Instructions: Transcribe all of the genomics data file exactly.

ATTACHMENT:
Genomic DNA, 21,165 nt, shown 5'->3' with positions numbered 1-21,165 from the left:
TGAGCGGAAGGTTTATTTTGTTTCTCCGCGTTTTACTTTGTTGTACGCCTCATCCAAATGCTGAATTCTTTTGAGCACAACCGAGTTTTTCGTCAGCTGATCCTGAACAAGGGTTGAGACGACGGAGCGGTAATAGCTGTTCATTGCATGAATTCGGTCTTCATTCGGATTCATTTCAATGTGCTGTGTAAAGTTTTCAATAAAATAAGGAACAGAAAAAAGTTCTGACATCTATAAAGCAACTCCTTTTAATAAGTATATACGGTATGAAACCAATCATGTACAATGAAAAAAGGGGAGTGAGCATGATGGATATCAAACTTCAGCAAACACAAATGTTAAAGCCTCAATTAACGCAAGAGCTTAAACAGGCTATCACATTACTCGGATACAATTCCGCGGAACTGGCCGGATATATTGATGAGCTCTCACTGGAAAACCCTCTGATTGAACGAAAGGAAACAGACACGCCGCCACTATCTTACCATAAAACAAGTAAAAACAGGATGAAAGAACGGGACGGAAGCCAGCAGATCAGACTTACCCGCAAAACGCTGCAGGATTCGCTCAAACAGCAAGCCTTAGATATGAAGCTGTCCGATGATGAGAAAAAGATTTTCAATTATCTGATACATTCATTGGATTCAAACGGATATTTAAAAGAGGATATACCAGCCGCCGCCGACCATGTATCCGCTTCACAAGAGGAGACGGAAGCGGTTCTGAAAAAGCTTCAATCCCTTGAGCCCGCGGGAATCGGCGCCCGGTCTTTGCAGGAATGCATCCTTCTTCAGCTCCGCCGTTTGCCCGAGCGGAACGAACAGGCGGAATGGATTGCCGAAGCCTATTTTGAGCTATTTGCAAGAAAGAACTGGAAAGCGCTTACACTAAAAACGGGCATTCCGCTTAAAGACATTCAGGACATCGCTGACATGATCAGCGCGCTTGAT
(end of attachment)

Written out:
Genomic DNA, 21,165 nt, shown 5'->3' with positions numbered 1-21,165 from the left:
TGAGCGGAAGGTTTATTTTGTTTCTCCGCGTTTTACTTTGTTGTACGCCTCATCCAAATGCTGAATTCTTTTGAGCACAACCGAGTTTTTCGTCAGCTGATCCTGAACAAGGGTTGAGACGACGGAGCGGTAATAGCTGTTCATTGCATGAATTCGGTCTTCATTCGGATTCATTTCAATGTGCTGTGTAAAGTTTTCAATAAAATAAGGAACAGAAAAAAGTTCTGACATCTATAAAGCAACTCCTTTTAATAAGTATATACGGTATGAAACCAATCATGTACAATGAAAAAAGGGGAGTGAGCATGATGGATATCAAACTTCAGCAAACACAAATGTTAAAGCCTCAATTAACGCAAGAGCTTAAACAGGCTATCACATTACTCGGATACAATTCCGCGGAACTGGCCGGATATATTGATGAGCTCTCACTGGAAAACCCTCTGATTGAACGAAAGGAAACAGACACGCCGCCACTATCTTACCATAAAACAAGTAAAAACAGGATGAAAGAACGGGACGGAAGCCAGCAGATCAGACTTACCCGCAAAACGCTGCAGGATTCGCTCAAACAGCAAGCCTTAGATATGAAGCTGTCCGATGATGAGAAAAAGATTTTCAATTATCTGATACATTCATTGGATTCAAACGGATATTTAAAAGAGGATATACCAGCCGCCGCCGACCATGTATCCGCTTCACAAGAGGAGACGGAAGCGGTTCTGAAAAAGCTTCAATCCCTTGAGCCCGCGGGAATCGGCGCCCGGTCTTTGCAGGAATGCATCCTTCTTCAGCTCCGCCGTTTGCCCGAGCGGAACGAACAGGCGGAATGGATTGCCGAAGCCTATTTTGAGCTATTTGCAAGAAAGAACTGGAAAGCGCTTACACTAAAAACGGGCATTCCGCTTAAAGACATTCAGGACATCGCTGACATGATCAGCGCGCTTGAT